Mike Siemsen, the host of “The Naked Woodworker” DVD, has a new video that is being streamed through the Craftsy.com site on building benches and boxes with basic hand tools.
The seven-part high-definition video takes a bootstrap approach to getting started with hand tools and (amazingly) employs even fewer tools than “The Naked Woodworker.” As always, Mike comes up with ingenious low-tech solutions to common workshop problems, such as laying out dovetails with the help of an index card.
The videos show you how to build a simple boot bench using dados and a second bench using through-dovetails. Then you build a dovetailed box.
The videos are normally $49.99 for lifetime access, but if you use the following link, the price is $39.99. (Also, if you use the above link, Mike gets a slightly bigger cut.)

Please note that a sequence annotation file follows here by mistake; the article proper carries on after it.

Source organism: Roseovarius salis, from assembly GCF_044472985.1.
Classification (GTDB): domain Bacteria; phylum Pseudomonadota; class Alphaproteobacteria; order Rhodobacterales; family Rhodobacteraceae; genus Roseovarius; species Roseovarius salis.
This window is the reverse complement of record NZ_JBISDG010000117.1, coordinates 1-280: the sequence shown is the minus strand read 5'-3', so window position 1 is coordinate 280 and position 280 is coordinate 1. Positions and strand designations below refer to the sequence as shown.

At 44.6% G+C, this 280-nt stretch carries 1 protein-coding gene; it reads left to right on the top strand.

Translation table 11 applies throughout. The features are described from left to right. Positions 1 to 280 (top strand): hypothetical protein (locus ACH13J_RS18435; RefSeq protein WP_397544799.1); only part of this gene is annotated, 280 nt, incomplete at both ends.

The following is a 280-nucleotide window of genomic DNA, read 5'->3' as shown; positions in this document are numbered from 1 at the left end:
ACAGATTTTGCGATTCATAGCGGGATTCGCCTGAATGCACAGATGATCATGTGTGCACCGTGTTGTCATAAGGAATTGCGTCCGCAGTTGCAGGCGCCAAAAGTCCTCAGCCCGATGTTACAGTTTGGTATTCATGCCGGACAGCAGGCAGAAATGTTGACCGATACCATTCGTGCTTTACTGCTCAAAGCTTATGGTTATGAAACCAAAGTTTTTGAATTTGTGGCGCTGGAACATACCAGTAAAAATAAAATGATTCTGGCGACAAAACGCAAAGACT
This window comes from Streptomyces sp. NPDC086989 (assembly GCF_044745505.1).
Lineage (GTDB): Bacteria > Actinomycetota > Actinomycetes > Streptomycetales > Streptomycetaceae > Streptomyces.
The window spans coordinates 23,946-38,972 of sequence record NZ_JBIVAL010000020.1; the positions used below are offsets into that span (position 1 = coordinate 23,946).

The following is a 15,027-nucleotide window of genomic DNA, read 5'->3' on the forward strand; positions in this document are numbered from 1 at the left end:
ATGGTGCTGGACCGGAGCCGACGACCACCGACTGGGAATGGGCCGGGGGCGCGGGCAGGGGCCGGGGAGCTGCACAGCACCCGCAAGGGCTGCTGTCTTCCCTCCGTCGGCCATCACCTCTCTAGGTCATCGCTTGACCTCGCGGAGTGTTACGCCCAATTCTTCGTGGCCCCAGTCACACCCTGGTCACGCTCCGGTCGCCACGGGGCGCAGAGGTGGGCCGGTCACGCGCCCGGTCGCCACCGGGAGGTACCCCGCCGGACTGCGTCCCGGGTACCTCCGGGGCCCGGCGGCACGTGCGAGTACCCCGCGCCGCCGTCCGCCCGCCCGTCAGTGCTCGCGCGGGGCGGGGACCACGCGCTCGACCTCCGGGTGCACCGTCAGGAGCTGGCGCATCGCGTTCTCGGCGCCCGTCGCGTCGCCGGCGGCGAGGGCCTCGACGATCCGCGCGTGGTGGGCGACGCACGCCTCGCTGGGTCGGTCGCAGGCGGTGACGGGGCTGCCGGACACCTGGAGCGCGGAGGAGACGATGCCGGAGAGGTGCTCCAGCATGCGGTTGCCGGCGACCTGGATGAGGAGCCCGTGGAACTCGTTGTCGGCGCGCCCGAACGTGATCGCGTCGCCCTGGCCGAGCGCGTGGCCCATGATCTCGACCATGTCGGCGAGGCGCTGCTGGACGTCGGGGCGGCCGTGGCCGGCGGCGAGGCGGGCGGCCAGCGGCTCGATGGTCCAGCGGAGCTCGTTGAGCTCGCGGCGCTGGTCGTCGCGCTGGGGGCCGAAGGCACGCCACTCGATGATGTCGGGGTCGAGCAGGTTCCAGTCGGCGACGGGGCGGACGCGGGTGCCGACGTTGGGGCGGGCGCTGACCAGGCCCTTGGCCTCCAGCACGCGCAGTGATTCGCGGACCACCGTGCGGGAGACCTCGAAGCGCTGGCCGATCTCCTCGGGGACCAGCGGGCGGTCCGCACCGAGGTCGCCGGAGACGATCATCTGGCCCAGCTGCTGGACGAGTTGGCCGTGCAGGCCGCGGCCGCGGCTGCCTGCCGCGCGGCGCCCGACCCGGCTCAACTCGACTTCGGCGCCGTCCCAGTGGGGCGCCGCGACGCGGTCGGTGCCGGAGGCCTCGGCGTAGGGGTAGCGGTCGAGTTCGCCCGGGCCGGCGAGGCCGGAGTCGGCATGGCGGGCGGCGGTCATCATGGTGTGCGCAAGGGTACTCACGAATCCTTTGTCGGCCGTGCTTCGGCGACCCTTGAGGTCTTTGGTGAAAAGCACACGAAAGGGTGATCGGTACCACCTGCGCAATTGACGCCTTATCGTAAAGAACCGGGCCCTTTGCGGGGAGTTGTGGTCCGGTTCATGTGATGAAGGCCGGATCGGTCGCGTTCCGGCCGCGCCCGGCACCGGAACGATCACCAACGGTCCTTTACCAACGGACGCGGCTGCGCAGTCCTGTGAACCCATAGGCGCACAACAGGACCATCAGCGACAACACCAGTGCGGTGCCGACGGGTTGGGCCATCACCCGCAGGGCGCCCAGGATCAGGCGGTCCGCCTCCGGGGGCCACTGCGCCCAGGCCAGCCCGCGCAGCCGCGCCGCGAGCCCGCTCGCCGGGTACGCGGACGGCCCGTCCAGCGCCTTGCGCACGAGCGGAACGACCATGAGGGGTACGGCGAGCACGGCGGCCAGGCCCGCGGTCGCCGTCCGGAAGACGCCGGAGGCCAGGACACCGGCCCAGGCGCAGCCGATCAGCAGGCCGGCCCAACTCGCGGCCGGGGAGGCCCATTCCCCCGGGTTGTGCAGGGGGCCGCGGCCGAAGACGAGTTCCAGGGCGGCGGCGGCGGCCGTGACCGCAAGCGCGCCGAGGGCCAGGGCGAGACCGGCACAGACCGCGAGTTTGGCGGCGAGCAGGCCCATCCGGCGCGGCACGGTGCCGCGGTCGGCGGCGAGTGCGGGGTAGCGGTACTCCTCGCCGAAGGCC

We’re huge fans of Mike and his enthusiasm for teaching beginners. So if you know someone who wants to get started in the craft (or that someone is you), it’s definitely worth checking out.
Editor’s note: Mike Siemsen, the host of “The Naked Woodworker” DVD has built a cool little knockdown bench designed for traveling and apartments. Check it out – and we promise that more copies of “The Naked Woodworker” are on the way to our warehouse! Thanks for your patience.
I decided to try my hand at a knockdown bench for transport to shows and demonstrations. Such a bench could also be used by people with limited space.
It is 5’ long so it fits in the trunk of my Honda Civic with its back seats folded down. With the bench’s aprons folded down, it is 6-3/4” thick. If you pull the hinge pins and remove the aprons it is only 4-1/2” thick. It is 22-3/4” wide and stands 32” tall when assembled. The leg sections do not break down. If you leave the aprons attached there is no loose hardware. As to workholding, the crochet is removable for easier transport; there are no vises, only holdfasts and planing stops.